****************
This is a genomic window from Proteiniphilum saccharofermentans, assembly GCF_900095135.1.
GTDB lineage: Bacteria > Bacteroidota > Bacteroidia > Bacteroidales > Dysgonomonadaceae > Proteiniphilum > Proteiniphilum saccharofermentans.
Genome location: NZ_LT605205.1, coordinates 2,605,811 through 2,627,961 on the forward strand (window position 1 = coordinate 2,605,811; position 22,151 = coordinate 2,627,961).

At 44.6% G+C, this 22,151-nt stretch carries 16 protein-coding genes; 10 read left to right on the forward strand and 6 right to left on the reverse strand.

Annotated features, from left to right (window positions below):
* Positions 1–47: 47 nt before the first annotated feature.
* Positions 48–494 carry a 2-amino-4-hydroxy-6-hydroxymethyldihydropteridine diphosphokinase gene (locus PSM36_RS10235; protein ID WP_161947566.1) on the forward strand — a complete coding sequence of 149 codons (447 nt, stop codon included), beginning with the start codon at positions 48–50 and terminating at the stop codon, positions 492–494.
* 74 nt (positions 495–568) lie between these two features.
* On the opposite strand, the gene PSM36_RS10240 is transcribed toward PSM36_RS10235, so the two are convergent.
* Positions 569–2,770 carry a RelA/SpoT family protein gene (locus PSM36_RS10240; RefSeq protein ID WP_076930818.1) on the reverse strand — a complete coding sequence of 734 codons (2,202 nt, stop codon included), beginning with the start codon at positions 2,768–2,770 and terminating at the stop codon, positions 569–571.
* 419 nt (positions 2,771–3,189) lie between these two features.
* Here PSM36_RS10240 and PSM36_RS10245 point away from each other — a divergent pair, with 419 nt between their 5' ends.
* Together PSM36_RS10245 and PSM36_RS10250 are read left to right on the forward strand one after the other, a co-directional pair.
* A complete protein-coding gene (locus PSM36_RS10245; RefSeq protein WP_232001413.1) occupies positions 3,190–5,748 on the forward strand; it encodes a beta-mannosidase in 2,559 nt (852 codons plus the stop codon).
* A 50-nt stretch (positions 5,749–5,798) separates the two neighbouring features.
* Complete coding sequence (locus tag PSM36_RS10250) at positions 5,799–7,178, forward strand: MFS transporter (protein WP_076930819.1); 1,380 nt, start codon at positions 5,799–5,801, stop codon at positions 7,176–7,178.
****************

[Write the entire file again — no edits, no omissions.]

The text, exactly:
This is a genomic window from Proteiniphilum saccharofermentans, assembly GCF_900095135.1.
GTDB lineage: Bacteria > Bacteroidota > Bacteroidia > Bacteroidales > Dysgonomonadaceae > Proteiniphilum > Proteiniphilum saccharofermentans.
Genome location: NZ_LT605205.1, coordinates 2,605,811 through 2,627,961 on the forward strand (window position 1 = coordinate 2,605,811; position 22,151 = coordinate 2,627,961).

At 44.6% G+C, this 22,151-nt stretch carries 16 protein-coding genes; 10 read left to right on the forward strand and 6 right to left on the reverse strand.

Annotated features, from left to right (window positions below):
* Positions 1–47: 47 nt before the first annotated feature.
* Positions 48–494 carry a 2-amino-4-hydroxy-6-hydroxymethyldihydropteridine diphosphokinase gene (locus PSM36_RS10235; protein ID WP_161947566.1) on the forward strand — a complete coding sequence of 149 codons (447 nt, stop codon included), beginning with the start codon at positions 48–50 and terminating at the stop codon, positions 492–494.
* 74 nt (positions 495–568) lie between these two features.
* On the opposite strand, the gene PSM36_RS10240 is transcribed toward PSM36_RS10235, so the two are convergent.
* Positions 569–2,770 carry a RelA/SpoT family protein gene (locus PSM36_RS10240; RefSeq protein ID WP_076930818.1) on the reverse strand — a complete coding sequence of 734 codons (2,202 nt, stop codon included), beginning with the start codon at positions 2,768–2,770 and terminating at the stop codon, positions 569–571.
* 419 nt (positions 2,771–3,189) lie between these two features.
* Here PSM36_RS10240 and PSM36_RS10245 point away from each other — a divergent pair, with 419 nt between their 5' ends.
* Together PSM36_RS10245 and PSM36_RS10250 are read left to right on the forward strand one after the other, a co-directional pair.
* A complete protein-coding gene (locus PSM36_RS10245; RefSeq protein WP_232001413.1) occupies positions 3,190–5,748 on the forward strand; it encodes a beta-mannosidase in 2,559 nt (852 codons plus the stop codon).
* A 50-nt stretch (positions 5,749–5,798) separates the two neighbouring features.
* Complete coding sequence (locus tag PSM36_RS10250) at positions 5,799–7,178, forward strand: MFS transporter (protein WP_076930819.1); 1,380 nt, start codon at positions 5,799–5,801, stop codon at positions 7,176–7,178.